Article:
Breast Enhanced Scintigraphy Test (B.E.S.T.) Imaging

[0038] The bottom panel of FIG. 1 displays the protocol for Breast Enhanced Scintigraphy Testing (B.E.S.T.) imaging.

[0039] Subjects undergoing B.E.S.T. imaging were prepared for the study in a manner identical to that used in preparation for the Miraluma® imaging. Subjects arrive in a fasting state 15-30 minutes prior to the study. A 20 gauge intravenous catheter was placed either in the right arm, or in the left arm if the right breast was the breast in question. As shown in FIG. 1, enhancement of blood flow was provided by administering 0.852 milligram per kilogram (mg/kg) body weight of intravenous dipyridamole (HDD) through an intravenous catheter, infused over 4 minutes. The catheter was flushed with 10-20 cc of normal saline immediately after the HDD had been given to assure introduction of all of the HDD into the venous system. Two minutes later, at peak dipyridamole effect, 25-30 mCi (925-1110 MBq) of is Technetium-99m hexakis 2-methoxyisobutylisonitrile (sestamibi) was administered intravenously. Image acquisition was started 10 minutes into the study as shown in FIG. 1, with the patient in a prone position. Anterior images were obtained with the patient in a supine position.

[0040] Following breast imaging, cardiac imaging was performed as described previously, providing information regarding coronary blood flow, regional wall abnormalities and left ventricular ejection fraction, all of which are useful for making further diagnostic decisions, particularly regarding the use of chemotherapy and radiation therapy. Cardiac Imaging is performed using gated images beginning immediately after completion of the breast imaging using a Siemens orbiter Single Photon Emission Computed Tomography (SPECT) camera with 75 photomultiplier tubes (PMTs) and a 128 by 128 matrix, available from Siemens Medical Solutions, Malvern, Pa. The images were acquired with the camera head in a stationary (planar) position. The camera, computer and software providing quantification of maximal count activity (MCA) were supplied by NC Systems of Boulder, Colo. A low-energy high-resolution (LEHR) collimator was used providing a resolution of 3.4 mm. Image acquisition required about 32 minutes using a step and shoot approach. For a description of other cardiac imaging techniques see Fleming R M, Chapter 31, “Nuclear Cardiology: Its Role in the Detection and Management of Coronary Artery Disease,” Textbook of Angiology, pp. 397-406; Fleming R M, Rose C H, Feldmann K M, “Comparing a high-dose dipyridamole SPECT imaging protocol with dobutamine and exercise stress testing protocols,” Angiology 1995, 46:547-556, which are hereby incorporated by reference.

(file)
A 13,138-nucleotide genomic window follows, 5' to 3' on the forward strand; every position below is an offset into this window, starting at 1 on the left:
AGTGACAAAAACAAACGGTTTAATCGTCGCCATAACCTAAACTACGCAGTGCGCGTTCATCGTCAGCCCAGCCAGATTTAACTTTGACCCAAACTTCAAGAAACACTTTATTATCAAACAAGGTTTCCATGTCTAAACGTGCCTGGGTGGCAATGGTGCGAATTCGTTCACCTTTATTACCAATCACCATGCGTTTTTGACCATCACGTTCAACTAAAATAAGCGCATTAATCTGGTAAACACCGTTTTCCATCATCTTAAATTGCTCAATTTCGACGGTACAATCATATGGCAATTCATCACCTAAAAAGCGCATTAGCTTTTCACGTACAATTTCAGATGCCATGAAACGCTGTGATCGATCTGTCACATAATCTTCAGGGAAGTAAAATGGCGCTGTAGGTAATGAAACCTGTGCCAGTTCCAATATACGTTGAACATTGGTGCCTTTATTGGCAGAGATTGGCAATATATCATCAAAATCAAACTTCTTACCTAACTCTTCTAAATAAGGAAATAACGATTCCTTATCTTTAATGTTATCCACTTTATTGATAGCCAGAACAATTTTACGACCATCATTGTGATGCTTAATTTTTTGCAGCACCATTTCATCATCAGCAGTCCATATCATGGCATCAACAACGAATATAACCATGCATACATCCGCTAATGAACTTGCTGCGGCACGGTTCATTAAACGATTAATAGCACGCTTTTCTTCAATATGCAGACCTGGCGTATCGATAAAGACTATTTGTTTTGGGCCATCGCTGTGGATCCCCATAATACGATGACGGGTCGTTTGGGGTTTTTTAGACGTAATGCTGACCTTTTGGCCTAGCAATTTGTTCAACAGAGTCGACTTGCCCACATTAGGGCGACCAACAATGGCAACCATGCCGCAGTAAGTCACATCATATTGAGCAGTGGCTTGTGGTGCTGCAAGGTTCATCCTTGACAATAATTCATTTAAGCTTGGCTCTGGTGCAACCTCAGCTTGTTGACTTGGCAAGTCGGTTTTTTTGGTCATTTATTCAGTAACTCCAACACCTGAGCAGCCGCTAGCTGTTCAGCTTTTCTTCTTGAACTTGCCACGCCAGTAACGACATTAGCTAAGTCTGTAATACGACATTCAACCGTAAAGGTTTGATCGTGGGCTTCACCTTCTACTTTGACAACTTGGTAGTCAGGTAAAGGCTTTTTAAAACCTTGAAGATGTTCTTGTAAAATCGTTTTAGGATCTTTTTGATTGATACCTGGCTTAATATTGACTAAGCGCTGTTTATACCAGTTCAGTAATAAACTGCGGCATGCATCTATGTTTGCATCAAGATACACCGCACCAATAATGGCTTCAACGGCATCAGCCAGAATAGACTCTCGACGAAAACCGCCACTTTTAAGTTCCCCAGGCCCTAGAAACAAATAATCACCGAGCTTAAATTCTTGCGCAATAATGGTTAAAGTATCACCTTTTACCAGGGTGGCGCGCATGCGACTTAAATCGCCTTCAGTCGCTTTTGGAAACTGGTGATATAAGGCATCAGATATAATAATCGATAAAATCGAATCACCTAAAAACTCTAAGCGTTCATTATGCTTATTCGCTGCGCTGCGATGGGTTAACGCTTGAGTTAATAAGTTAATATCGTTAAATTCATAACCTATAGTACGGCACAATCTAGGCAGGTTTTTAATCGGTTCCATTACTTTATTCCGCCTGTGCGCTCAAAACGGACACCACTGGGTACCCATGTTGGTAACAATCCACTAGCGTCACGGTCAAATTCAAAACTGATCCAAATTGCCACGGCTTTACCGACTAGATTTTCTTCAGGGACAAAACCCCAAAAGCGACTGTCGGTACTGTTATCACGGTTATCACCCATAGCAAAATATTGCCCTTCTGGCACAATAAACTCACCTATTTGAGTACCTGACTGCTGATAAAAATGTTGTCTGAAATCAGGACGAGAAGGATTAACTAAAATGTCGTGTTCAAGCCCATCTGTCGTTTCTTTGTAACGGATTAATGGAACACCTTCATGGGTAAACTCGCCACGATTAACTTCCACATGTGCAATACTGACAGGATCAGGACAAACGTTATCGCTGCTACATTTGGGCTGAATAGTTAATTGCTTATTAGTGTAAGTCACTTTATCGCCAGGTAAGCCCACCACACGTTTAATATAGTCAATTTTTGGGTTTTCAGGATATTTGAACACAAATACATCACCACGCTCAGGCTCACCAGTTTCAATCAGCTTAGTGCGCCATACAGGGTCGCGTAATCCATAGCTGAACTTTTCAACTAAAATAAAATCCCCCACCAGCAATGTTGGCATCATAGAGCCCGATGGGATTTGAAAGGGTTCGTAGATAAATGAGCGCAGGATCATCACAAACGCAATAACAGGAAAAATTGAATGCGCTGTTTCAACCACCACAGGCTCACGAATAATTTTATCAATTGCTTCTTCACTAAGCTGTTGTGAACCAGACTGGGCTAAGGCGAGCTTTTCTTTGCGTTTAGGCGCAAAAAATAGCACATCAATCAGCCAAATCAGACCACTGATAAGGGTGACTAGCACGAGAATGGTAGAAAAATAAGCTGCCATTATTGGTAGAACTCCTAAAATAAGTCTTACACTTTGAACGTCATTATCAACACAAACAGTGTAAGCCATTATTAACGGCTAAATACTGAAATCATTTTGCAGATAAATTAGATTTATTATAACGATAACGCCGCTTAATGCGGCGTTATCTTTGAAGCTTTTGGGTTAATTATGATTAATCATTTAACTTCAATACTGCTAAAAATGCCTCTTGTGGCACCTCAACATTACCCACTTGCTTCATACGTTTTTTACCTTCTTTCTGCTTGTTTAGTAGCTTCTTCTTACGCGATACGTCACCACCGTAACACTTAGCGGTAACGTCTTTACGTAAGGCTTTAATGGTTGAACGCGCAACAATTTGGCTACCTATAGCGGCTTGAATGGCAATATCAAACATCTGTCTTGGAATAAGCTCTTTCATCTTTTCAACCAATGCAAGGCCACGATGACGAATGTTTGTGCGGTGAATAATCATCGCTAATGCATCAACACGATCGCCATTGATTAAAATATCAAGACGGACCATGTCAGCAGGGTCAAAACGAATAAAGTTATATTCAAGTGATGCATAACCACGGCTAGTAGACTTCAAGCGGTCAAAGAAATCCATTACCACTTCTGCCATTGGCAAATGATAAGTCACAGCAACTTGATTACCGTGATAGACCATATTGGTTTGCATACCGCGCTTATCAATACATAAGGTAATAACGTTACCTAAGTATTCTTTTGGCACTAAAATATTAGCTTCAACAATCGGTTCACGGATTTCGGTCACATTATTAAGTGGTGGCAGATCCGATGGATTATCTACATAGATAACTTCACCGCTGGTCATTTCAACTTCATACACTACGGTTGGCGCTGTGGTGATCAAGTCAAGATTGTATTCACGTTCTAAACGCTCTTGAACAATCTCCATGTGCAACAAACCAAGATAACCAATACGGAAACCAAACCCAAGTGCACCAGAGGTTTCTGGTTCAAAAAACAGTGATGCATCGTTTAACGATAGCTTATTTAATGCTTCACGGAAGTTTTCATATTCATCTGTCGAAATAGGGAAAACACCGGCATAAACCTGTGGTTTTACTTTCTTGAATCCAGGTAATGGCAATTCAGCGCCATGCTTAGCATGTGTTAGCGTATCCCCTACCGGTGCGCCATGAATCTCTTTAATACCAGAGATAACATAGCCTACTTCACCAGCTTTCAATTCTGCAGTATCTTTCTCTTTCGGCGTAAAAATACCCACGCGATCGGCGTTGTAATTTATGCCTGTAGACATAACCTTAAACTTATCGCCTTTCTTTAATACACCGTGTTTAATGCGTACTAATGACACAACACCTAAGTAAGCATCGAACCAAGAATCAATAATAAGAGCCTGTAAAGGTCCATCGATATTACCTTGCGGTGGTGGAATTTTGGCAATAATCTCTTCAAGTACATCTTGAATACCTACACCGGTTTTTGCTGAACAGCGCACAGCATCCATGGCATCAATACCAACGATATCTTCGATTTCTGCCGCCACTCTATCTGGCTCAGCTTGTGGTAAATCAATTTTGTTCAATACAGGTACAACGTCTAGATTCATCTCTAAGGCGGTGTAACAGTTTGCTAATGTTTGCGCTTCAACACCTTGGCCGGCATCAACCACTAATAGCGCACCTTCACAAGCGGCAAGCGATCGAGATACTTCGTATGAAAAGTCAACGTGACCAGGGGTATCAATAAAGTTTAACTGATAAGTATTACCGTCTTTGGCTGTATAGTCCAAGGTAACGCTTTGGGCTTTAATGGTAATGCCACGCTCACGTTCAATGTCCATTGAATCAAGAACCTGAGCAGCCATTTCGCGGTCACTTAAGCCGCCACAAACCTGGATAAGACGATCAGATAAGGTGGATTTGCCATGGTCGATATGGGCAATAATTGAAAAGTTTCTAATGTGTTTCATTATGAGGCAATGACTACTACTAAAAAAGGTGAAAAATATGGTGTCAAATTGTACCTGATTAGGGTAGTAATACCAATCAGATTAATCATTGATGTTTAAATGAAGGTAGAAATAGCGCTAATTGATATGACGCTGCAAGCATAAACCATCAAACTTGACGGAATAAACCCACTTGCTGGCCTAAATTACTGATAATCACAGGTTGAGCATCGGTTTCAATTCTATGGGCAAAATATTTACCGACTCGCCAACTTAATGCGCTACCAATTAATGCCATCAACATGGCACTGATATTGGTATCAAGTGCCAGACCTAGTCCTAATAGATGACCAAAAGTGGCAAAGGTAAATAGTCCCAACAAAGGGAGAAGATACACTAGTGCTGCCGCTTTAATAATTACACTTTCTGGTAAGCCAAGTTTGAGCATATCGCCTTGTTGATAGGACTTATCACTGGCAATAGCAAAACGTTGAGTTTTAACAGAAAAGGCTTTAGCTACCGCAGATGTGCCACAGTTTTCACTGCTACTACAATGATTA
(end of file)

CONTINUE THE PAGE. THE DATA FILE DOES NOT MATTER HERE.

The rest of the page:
[0041] Breast imaging equipment and acquisition were identical to those used for the Miraluma® approach. The image display for B.E.S.T. was displayed in a blue-green format to reduce artifacts. An example of the blue-green format is shown in FIG. 2a, juxtaposed with resting images.

[0042] Following the image reconstruction and presentation of each breast image, the region of greatest maximal activity (MCA) was determined and quantified. MCA is a measure of detected radiation (gamma) emission acquired by the SPECT camera during the imaging process and reflects the amount of isotope taken up at any given time. See Fleming R M, Dooley W C, Boyd L B, Kubovy C, “Breast Enhanced Scintigraphy Testing (B.E.S.T.)—Increased accuracy in detecting breast cancer accomplished by combining breast and cardiac imaging,” 48th Annual Scientific Session of the Society of Nuclear Medicine, Toronto, Ontario, Canada, 26 Jun. 2001, the disclosure of which is incorporated herein by this reference. This assessment of MCA was performed using computer assessment of MCA as measured and displayed on the computer monitor. All readings and determination of MCA were determined for each breast prior to any knowledge of clinical, mammographic or pathologic information, which could in any way bias the results. These procedures were performed at a recognized Center of Excellence for Nuclear Procedures under the direct supervision of a physician Boarded in Nuclear Imaging.